• Does asymptomatic transmission of Covid-19 happen?

      So far, the evidence seems to show it does. A widely cited paper published in April suggests that people are most infectious about two days before the onset of coronavirus symptoms and estimated that 44 percent of new infections were a result of transmission from people who were not yet showing symptoms. Recently, a top expert at the World Health Organization stated that transmission of the coronavirus by people who did not have symptoms was “very rare,” but she later walked back that statement.

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      Touching contaminated objects and then infecting ourselves with the germs is not typically how the virus spreads. But it can happen. A number of studies of flu, rhinovirus, coronavirus and other microbes have shown that respiratory illnesses, including the new coronavirus, can spread by touching contaminated surfaces, particularly in places like day care centers, offices and hospitals. But a long chain of events has to happen for the disease to spread that way. The best way to protect yourself from coronavirus — whether it’s surface transmission or close human contact — is still social distancing, washing your hands, not touching your face and wearing masks.

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      A study by European scientists is the first to document a strong statistical link between genetic variations and Covid-19, the illness caused by the coronavirus. Having Type A blood was linked to a 50 percent increase in the likelihood that a patient would need to get oxygen or to go on a ventilator, according to the new study.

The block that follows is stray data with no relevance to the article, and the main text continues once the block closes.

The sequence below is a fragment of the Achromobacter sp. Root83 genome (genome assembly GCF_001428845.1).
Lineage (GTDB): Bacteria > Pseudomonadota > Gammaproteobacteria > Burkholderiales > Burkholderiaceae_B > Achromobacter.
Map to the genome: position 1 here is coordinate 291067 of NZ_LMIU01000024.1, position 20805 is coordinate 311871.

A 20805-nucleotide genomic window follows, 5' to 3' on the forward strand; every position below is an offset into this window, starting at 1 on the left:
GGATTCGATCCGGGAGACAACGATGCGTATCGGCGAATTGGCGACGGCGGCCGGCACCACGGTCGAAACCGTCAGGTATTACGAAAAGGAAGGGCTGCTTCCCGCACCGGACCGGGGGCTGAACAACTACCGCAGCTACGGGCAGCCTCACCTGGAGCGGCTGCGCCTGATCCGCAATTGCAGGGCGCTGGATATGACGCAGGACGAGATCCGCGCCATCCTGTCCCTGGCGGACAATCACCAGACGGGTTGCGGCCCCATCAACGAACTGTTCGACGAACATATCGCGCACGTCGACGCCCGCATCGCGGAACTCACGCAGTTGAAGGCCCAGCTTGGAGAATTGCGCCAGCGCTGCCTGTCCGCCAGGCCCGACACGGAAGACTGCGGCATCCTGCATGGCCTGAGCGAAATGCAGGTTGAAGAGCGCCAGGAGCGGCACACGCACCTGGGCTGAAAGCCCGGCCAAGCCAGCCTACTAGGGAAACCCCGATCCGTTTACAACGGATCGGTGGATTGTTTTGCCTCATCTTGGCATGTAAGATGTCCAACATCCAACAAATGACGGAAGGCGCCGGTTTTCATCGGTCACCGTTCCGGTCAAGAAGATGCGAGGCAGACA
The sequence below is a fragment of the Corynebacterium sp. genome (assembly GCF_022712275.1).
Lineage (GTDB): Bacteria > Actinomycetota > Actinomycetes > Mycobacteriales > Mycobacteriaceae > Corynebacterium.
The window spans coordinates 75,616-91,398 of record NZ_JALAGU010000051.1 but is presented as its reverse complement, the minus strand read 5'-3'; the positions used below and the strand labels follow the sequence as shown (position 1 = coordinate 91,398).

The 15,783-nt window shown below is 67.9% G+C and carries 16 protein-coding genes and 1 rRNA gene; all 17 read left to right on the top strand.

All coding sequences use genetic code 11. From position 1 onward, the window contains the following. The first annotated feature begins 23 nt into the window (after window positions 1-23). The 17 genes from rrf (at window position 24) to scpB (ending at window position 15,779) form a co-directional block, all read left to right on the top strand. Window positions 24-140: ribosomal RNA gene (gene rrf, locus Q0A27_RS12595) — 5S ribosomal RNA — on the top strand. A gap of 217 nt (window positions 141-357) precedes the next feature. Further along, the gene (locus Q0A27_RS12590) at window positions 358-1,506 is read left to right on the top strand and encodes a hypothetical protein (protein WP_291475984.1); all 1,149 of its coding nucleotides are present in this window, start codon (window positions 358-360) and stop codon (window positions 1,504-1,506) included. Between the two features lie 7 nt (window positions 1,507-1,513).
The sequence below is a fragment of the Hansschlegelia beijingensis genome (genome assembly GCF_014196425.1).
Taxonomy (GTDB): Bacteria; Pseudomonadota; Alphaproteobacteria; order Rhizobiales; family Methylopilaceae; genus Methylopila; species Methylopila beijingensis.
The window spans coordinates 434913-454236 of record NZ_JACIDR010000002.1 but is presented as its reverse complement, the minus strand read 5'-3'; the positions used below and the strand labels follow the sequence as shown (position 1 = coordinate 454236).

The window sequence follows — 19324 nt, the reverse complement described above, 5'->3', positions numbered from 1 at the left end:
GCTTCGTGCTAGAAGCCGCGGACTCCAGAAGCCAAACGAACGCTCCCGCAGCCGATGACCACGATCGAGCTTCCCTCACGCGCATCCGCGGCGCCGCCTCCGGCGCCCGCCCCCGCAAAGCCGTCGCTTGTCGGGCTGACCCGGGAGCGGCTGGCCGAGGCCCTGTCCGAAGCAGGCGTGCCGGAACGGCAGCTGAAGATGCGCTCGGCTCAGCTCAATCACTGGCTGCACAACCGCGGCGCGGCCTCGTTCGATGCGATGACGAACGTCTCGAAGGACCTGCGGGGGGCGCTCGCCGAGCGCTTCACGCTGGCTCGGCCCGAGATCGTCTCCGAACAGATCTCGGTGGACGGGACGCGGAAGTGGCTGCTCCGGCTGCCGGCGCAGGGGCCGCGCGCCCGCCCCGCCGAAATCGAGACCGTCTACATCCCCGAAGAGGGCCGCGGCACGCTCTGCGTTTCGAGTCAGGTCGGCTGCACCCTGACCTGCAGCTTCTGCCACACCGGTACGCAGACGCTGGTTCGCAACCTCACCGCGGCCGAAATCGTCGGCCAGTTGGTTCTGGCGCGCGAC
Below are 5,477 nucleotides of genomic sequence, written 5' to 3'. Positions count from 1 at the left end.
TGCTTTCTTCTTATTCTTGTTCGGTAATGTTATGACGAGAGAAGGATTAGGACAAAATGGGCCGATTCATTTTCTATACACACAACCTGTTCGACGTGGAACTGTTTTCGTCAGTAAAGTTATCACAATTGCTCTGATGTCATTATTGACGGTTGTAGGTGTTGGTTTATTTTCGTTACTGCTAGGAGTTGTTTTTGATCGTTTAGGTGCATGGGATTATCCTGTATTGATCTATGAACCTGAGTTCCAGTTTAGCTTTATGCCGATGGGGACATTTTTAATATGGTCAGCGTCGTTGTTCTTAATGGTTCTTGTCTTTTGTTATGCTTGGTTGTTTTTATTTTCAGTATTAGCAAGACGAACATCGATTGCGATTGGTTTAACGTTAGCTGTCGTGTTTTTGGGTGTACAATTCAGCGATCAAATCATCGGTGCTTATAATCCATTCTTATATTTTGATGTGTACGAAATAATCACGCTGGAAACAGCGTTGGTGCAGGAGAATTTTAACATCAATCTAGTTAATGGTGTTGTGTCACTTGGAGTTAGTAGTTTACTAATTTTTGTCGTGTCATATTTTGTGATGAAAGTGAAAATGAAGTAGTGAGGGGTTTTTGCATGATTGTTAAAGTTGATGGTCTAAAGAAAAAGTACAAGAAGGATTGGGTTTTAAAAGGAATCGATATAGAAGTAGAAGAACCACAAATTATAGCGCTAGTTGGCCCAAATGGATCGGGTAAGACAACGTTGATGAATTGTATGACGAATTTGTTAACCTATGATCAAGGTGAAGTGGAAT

• How many people have lost their jobs due to coronavirus in the U.S.?

      The unemployment rate fell to 13.3 percent in May, the Labor Department said on June 5, an unexpected improvement in the nation’s job market as hiring rebounded faster than economists expected. Economists had forecast the unemployment rate to increase to as much as 20 percent, after it hit 14.7 percent in April, which was the highest since the government began keeping official statistics after World War II. But the unemployment rate dipped instead, with employers adding 2.5 million jobs, after more than 20 million jobs were lost in April.

    • What are the symptoms of coronavirus?

      Common symptoms include fever, a dry cough, fatigue and difficulty breathing or shortness of breath. Some of these symptoms overlap with those of the flu, making detection difficult, but runny noses and stuffy sinuses are less common. The C.D.C. has also added chills, muscle pain, sore throat, headache and a new loss of the sense of taste or smell as symptoms to look out for. Most people fall ill five to seven days after exposure, but symptoms may appear in as few as two days or as many as 14 days.

    • How can I protect myself while flying?